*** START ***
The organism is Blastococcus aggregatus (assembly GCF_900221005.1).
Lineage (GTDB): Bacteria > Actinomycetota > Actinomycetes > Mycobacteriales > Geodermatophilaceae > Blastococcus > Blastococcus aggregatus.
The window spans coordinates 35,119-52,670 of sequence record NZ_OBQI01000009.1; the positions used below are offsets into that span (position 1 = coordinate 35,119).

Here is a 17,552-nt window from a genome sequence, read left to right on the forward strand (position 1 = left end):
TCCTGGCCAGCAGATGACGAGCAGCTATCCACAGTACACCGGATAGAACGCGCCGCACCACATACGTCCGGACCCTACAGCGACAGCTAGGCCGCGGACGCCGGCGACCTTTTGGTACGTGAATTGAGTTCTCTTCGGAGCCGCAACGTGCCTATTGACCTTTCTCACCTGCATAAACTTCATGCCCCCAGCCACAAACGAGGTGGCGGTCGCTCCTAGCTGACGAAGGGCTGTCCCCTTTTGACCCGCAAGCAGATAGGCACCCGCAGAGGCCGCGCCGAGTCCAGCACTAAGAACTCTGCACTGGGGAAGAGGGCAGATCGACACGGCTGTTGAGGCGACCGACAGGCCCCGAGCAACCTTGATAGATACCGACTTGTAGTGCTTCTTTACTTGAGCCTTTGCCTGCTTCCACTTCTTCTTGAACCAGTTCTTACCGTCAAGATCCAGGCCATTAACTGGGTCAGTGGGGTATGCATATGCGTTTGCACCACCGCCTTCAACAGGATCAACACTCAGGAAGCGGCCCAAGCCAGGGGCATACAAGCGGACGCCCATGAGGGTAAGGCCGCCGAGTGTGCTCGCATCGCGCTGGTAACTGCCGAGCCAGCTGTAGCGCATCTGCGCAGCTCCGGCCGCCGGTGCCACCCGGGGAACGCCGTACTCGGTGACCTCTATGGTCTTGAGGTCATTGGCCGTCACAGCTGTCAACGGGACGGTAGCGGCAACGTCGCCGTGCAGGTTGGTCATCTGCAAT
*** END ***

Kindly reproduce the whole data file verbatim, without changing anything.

The organism is Blastococcus aggregatus (assembly GCF_900221005.1).
Lineage (GTDB): Bacteria > Actinomycetota > Actinomycetes > Mycobacteriales > Geodermatophilaceae > Blastococcus > Blastococcus aggregatus.
The window spans coordinates 35,119-52,670 of sequence record NZ_OBQI01000009.1; the positions used below are offsets into that span (position 1 = coordinate 35,119).

Here is a 17,552-nt window from a genome sequence, read left to right on the forward strand (position 1 = left end):
TCCTGGCCAGCAGATGACGAGCAGCTATCCACAGTACACCGGATAGAACGCGCCGCACCACATACGTCCGGACCCTACAGCGACAGCTAGGCCGCGGACGCCGGCGACCTTTTGGTACGTGAATTGAGTTCTCTTCGGAGCCGCAACGTGCCTATTGACCTTTCTCACCTGCATAAACTTCATGCCCCCAGCCACAAACGAGGTGGCGGTCGCTCCTAGCTGACGAAGGGCTGTCCCCTTTTGACCCGCAAGCAGATAGGCACCCGCAGAGGCCGCGCCGAGTCCAGCACTAAGAACTCTGCACTGGGGAAGAGGGCAGATCGACACGGCTGTTGAGGCGACCGACAGGCCCCGAGCAACCTTGATAGATACCGACTTGTAGTGCTTCTTTACTTGAGCCTTTGCCTGCTTCCACTTCTTCTTGAACCAGTTCTTACCGTCAAGATCCAGGCCATTAACTGGGTCAGTGGGGTATGCATATGCGTTTGCACCACCGCCTTCAACAGGATCAACACTCAGGAAGCGGCCCAAGCCAGGGGCATACAAGCGGACGCCCATGAGGGTAAGGCCGCCGAGTGTGCTCGCATCGCGCTGGTAACTGCCGAGCCAGCTGTAGCGCATCTGCGCAGCTCCGGCCGCCGGTGCCACCCGGGGAACGCCGTACTCGGTGACCTCTATGGTCTTGAGGTCATTGGCCGTCACAGCTGTCAACGGGACGGTAGCGGCAACGTCGCCGTGCAGGTTGGTCATCTGCAAT